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Regular-article-logo Thursday, 18 July 2024

Union Budget: Surcharge shock for high earners

Those with an annual income exceeding Rs 2 crore but not above Rs 5 crore will be required to pay a surcharge of 25 per cent

Narayan Jain Published 05.07.19, 10:49 PM
“In view of rising income levels, those in the highest income brackets need to contribute more to the nation’s development,” finance minister Nirmala Sitharaman said in the budget speech.

“In view of rising income levels, those in the highest income brackets need to contribute more to the nation’s development,” finance minister Nirmala Sitharaman said in the budget speech. (Reuters)

After doling out a tax rebate of Rs 12,500 to common taxpayers with incomes up to Rs 5 lakh in the interim budget, the Narendra Modi government delivered a shock to the country’s crorepatis by cranking up the surcharge on two income slabs above Rs 2 crore –- perhaps to shake off accusations that it has created its own coven of crony capitalists.

Those having a total annual income exceeding Rs 2 crore but not above Rs 5 crore will be required to pay a surcharge of 25 per cent instead of the earlier 15 per cent. Those with a total income exceeding Rs 5 crore will be required to pay a surcharge of 37 per cent instead of the earlier 15 per cent.

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“In view of rising income levels, those in the highest income brackets need to contribute more to the nation’s development,” finance minister Nirmala Sitharaman said in the budget speech.

“I, therefore, propose to enhance surcharge on individuals having taxable income from Rs 2 crore to Rs 5 crore, and Rs 5 crore and above so that the effective tax rates for these two categories will increase by around 3 per cent and 7 per cent, respectively,” Sitharaman added.

What it means is that a salaried person having a total annual income of Rs 2.5 crore will now pay a tax of Rs 94,86,750 without considering deduction under Section 80C or 80D. This works out to Rs 7,55,352 more than previous year.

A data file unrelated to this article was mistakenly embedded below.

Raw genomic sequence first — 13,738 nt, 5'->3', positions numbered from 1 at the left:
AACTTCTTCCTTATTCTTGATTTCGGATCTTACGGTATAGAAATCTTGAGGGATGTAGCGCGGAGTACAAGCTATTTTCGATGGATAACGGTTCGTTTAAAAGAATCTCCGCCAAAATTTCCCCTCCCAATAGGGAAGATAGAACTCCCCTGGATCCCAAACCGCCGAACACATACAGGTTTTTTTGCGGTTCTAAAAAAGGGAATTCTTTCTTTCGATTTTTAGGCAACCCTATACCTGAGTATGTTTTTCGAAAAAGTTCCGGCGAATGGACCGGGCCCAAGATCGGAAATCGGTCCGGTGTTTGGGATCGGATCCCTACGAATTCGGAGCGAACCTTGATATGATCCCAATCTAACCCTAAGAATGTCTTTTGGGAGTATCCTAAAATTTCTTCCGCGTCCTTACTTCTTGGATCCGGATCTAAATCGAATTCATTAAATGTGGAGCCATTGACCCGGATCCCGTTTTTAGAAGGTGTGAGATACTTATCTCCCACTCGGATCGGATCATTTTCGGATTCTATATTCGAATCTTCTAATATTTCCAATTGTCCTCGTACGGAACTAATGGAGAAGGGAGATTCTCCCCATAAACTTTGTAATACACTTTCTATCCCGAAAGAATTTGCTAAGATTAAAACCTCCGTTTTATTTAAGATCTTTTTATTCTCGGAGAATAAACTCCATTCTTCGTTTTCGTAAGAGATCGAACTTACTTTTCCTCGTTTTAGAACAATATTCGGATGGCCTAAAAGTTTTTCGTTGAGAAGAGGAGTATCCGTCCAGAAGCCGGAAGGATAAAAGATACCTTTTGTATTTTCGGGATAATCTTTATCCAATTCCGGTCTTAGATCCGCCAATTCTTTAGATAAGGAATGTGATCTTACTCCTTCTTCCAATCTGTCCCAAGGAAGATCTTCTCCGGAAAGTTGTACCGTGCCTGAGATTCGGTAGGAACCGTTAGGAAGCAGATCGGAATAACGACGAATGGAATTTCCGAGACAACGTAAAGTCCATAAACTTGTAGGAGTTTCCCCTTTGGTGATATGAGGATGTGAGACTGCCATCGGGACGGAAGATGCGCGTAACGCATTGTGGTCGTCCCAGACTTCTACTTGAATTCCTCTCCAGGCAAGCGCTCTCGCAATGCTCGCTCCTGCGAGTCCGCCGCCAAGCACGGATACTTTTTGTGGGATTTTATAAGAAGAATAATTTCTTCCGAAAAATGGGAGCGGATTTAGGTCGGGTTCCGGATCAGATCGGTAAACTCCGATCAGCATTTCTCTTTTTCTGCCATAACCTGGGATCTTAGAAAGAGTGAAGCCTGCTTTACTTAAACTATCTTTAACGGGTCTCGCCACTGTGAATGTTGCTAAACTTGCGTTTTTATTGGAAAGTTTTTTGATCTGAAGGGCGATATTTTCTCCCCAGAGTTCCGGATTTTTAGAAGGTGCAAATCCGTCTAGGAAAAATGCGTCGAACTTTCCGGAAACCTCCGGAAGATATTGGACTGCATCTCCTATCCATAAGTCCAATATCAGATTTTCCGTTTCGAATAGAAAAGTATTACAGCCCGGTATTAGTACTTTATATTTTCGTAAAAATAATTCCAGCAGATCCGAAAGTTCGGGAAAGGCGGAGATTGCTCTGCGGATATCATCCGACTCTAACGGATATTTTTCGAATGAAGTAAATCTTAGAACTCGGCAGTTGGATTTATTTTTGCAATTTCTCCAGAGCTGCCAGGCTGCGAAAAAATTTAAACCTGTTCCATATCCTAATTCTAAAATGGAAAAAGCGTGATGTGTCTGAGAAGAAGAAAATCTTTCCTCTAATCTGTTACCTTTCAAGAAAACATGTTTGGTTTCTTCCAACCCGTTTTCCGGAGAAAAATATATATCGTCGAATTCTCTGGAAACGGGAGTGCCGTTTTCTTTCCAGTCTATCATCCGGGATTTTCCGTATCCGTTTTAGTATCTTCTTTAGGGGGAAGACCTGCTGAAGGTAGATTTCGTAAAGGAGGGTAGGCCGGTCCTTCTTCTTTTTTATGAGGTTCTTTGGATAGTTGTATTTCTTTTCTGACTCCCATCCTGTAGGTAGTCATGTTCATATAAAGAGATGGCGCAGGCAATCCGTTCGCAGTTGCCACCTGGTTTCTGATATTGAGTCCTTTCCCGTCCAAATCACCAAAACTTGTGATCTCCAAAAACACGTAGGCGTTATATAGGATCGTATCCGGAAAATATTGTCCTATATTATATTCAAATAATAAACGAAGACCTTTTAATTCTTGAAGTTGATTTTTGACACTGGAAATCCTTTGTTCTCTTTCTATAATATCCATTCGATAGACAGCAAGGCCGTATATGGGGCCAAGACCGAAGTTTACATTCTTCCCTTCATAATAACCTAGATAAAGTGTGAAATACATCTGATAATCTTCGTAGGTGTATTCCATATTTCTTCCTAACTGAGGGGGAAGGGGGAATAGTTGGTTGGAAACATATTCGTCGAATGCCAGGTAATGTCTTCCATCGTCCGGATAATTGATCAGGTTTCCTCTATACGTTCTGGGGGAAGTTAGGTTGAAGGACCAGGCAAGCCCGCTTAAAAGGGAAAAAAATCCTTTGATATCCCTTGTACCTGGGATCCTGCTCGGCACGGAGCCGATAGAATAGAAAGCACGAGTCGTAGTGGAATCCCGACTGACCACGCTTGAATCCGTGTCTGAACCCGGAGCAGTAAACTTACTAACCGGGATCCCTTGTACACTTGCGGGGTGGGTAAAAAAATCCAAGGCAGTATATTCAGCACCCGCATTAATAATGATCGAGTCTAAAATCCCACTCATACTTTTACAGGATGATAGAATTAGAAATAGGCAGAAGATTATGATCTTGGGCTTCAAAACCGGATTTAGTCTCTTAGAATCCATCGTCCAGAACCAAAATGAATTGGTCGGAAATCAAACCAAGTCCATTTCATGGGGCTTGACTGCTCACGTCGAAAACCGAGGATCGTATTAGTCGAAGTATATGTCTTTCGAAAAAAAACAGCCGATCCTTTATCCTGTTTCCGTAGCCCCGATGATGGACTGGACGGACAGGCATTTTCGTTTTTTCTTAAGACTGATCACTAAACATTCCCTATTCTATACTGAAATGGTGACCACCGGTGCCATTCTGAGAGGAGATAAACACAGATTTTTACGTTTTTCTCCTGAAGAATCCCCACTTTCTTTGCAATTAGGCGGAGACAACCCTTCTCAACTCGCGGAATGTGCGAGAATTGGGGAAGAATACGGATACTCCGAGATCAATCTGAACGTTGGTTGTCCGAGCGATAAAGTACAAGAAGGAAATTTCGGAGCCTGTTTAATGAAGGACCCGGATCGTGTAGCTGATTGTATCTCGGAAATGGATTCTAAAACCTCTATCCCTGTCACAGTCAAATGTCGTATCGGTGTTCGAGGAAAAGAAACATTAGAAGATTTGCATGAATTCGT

For a salaried person with a total annual income of Rs 5.5 crore, the tax burden comes to Rs 2,32,20,678, which is Rs 37,25,280 more than that in the previous year.

According to data from the Central Board of Direct Taxes, the number of individual taxpayers disclosing an income above Rs 1 crore increased from 48,416 to 81,344 between the assessment years 2014-15 and 2017-18.

Further segregation of data shows that there were 6,361 individuals with incomes above Rs 5 crore in assessment year 2017-18.

The finance minister, however, has not put a figure on how much more revenue the increased surcharge would bring in.

As additional relief, a new exemption under section 80EEA has been introduced where deduction up to Rs 1.5 lakh will be provided for interest on loans taken from any financial institution to acquire a residential property whose stamp duty value does not exceed Rs 45 lakh. This deduction will be allowed only if the assessee does not own any residential house on the date the loan is sanctioned.

Unmet expectations

The aam aadmi was expecting a clear exemption limit for Rs 5 lakh instead of claiming a rebate under Section 87A up to Rs 12,500. The complication has been retained.

There was also a wish that the tax slabs be revisited and the tax rate in the Rs 5-10 lakh slab be pegged at 10 per cent, down from the current 20 per cent.

The NDA has won a huge mandate for another five-year term. Many had expected it to make a gracious gesture by granting small tax breaks to the common man who is weighed down by the rising cost of living, which has shaken faith in the lowball inflation numbers that the Central Statistics Office has been putting out.

The trouble is that the rise in auto fuel prices – especially diesel – could turbo-charge inflation sooner than the measures in the budget fire up the economy.

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